Lawmakers look to bolster LGBTQ and women’s history in schools

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Lawmakers proposed legislation supporting inclusive curriculum in schools at a time when some states are rolling back LGBTQ rights in education.
AP Photo/David Goldman

Responding to a slew of anti-LGBTQ bills nationwide, New York Congressmembers Carolyn Maloney and Ritchie Torres have introduced legislation that would provide funding for a program dedicated to teaching students about LGBTQ individuals and women in history.

Under the LGBTQI+ and Women’s History Act, the director of the Smithsonian National Museum of American History would spearhead the development of curriculum focusing on LGBTQ individuals and women. The bill calls for $2 million to be allocated annually for five years to disseminate resources to classrooms, train educators, and cover the costs of developing the program.

The bill would also fund a fellowship program to support leaders of LGBTQ and women’s history, and the material would be distributed through digital, print, and other kinds of communication — including traveling exhibitions and publications.

“Those who do not learn from history are doomed to repeat it,” Torres said in a written statement. “That is why children in classrooms across the US should not be deprived of the opportunity to learn about the heroism displayed by many in the LGBTQ and women’s movements. As Republican legislatures across the country attempt to silence the history and stories of LGBTQ families, we must act to proactively educate American youth. I stand on the shoulders of those who came before me to make it possible for me to be the first openly gay Afro-Latino to be in Congress, and I am proud to work with Congresswoman Maloney on this critical legislation.”

In explaining the need for such legislation, Maloney pointed to at least 10 newly-enacted anti-LGBTQ laws targeting students — including the “Don’t Say Gay or Trans” bill banning classroom discussions pertaining to sexual orientation or gender identity.

“This is unacceptable and will be detrimental to the mental health of LGBTQI+ youth, which is why I introduced the LGBTQI+ and Women’s History Education Act,” Maloney said. “Women, too, deserve to be seen and represented in the classroom. For too long, this country has downplayed the historical contributions of women, especially women of color.”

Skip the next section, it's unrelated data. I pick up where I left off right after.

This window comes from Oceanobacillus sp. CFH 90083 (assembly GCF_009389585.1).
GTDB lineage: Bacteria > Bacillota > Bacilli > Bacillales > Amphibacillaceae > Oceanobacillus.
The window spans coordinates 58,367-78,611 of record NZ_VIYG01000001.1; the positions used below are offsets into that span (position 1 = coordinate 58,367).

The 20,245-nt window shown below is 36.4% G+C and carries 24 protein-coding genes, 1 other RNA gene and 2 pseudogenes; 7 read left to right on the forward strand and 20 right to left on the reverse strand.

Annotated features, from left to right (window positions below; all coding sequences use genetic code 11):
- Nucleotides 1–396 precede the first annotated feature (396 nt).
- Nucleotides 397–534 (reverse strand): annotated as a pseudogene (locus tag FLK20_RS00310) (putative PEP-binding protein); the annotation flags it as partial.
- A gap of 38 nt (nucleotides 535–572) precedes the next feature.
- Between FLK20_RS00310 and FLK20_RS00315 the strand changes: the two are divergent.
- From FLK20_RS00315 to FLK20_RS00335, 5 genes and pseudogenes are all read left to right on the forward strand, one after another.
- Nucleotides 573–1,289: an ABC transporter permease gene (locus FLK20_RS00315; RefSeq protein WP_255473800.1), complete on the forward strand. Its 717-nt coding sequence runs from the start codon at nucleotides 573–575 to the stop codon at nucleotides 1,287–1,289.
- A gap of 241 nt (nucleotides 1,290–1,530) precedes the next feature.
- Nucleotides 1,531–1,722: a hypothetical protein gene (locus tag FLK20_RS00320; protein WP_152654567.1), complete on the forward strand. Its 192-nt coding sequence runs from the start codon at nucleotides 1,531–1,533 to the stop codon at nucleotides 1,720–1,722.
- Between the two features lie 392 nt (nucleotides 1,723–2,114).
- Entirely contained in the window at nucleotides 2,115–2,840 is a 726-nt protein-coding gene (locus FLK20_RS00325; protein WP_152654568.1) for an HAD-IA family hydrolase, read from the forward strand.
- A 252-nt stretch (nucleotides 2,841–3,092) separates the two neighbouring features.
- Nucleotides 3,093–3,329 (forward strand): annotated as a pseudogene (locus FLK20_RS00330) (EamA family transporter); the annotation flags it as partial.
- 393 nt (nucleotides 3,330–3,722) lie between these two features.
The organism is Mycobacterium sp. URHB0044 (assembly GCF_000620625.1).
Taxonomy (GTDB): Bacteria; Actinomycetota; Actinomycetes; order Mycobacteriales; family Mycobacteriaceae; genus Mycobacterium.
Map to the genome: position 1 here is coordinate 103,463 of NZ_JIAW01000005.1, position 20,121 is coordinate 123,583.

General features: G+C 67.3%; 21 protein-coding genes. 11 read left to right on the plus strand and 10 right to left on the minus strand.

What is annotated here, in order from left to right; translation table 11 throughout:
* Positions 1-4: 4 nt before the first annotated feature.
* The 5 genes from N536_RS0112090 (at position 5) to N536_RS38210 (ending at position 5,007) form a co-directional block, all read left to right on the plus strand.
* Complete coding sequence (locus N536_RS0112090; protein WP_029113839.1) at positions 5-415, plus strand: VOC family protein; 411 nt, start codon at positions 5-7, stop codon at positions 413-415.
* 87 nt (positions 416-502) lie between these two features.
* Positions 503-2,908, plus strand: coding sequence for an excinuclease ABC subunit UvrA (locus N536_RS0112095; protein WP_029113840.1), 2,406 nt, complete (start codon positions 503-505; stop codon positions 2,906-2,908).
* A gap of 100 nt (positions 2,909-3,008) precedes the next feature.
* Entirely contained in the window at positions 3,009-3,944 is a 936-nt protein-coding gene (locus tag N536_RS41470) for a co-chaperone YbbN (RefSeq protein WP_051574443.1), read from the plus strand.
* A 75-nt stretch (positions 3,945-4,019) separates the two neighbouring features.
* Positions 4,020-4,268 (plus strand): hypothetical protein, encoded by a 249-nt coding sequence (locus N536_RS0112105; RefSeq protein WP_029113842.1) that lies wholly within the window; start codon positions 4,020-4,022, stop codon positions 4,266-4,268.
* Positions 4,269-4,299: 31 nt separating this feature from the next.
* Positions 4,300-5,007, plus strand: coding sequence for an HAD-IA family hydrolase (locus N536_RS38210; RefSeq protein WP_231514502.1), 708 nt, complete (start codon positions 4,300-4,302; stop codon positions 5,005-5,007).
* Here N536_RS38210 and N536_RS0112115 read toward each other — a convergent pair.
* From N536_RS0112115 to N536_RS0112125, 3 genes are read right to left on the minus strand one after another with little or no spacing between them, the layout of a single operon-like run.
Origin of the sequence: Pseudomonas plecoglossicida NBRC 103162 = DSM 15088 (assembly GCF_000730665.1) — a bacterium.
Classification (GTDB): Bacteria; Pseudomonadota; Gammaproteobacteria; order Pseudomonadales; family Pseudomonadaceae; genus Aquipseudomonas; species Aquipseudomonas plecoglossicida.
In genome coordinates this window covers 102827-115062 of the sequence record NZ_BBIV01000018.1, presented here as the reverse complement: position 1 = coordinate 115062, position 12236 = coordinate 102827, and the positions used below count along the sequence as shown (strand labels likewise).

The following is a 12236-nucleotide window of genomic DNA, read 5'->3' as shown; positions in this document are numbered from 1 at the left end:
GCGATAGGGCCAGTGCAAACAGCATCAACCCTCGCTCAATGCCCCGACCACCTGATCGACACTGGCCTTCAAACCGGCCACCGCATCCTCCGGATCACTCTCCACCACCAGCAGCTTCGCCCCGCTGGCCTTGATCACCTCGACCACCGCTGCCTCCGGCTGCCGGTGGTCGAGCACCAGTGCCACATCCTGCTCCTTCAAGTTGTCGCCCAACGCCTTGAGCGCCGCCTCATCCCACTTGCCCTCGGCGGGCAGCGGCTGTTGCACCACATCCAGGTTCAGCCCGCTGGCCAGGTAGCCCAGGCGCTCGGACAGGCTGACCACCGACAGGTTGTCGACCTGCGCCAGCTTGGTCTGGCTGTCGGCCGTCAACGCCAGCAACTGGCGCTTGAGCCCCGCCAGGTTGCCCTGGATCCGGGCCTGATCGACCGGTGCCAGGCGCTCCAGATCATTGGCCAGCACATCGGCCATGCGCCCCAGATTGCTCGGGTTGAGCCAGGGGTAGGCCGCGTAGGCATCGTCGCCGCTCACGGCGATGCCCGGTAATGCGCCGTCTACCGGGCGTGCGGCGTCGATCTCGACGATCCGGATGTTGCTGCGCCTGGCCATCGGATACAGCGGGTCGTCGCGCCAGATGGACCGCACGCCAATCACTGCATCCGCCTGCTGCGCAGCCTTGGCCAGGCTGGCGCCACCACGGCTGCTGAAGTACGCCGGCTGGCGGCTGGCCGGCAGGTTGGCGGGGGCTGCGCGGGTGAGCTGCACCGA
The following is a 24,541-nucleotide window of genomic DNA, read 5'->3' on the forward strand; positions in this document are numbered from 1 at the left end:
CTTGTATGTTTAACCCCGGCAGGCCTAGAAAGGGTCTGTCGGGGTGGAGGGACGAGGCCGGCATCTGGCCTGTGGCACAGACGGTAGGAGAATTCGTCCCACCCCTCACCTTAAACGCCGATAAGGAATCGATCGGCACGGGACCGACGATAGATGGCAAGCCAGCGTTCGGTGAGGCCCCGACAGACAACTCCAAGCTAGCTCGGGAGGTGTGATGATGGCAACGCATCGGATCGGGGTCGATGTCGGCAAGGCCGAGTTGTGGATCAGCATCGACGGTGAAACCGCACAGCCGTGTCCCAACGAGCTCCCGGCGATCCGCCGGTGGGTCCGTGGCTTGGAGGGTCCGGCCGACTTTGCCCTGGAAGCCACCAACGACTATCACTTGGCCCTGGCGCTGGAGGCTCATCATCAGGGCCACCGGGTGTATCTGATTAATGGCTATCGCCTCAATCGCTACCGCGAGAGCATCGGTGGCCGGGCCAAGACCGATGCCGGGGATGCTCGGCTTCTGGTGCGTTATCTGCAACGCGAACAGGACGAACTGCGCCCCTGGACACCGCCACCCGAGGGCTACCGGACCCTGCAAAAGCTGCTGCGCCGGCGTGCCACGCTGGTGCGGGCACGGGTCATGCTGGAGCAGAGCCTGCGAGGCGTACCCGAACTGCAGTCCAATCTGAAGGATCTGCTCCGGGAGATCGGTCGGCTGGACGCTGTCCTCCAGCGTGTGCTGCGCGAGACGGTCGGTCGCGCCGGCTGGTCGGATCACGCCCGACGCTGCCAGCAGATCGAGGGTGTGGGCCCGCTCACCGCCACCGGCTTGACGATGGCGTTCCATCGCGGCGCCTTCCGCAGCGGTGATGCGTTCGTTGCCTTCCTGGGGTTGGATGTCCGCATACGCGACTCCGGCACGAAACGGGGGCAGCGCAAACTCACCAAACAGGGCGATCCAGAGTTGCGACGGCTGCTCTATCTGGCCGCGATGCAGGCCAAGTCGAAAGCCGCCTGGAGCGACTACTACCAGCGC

The language of the bill notes that just 13% of historical figures in American textbooks are women and 53% of women’s history content has been depicted in the context of domestic roles. Just three states — Illinois, Florida, and Louisiana — require women’s history to be taught from the elementary school level through high school.

Queer history has also been shut out from many educational institutions — and that issue has been compounded by the the anti-LGBTQ bills targeting schools. The LGBTQI+ and Women’s History Education Act cites GLSEN’s 2019 National School Climate Survey, which found that compared to students in schools without LGBTQ-inclusive curriculum, those with LGBTQ-inclusive educations experience less homophobia.

The bill has generated significant backing among other members of Congress, drawing dozens of co-sponsors. It also has broad support from nearly 40 organizations, including GLSEN, the National Center for Transgender Equality, the National Organization for Women, the Women’s Sports Foundation, InterACT: Advocates for Intersex Youth, and the National Center for Lesbian Rights.

“Education is the cornerstone of a multiracial democracy, and learning about LGBTQIA+ and women’s history is necessary to understanding U.S. history,” GLSEN’s executive director, Melanie Willingham-Jaggers, said in a written statement. “Through our research, we know inclusive curriculum cultivates safer and more supportive school environments where students hear fewer racial, transphobic, and homophobic slurs and other denigrating language; experience fewer incidents of bullying and harassment; and have a greater sense of belonging and wellbeing that allows them to thrive and reach their full potential.”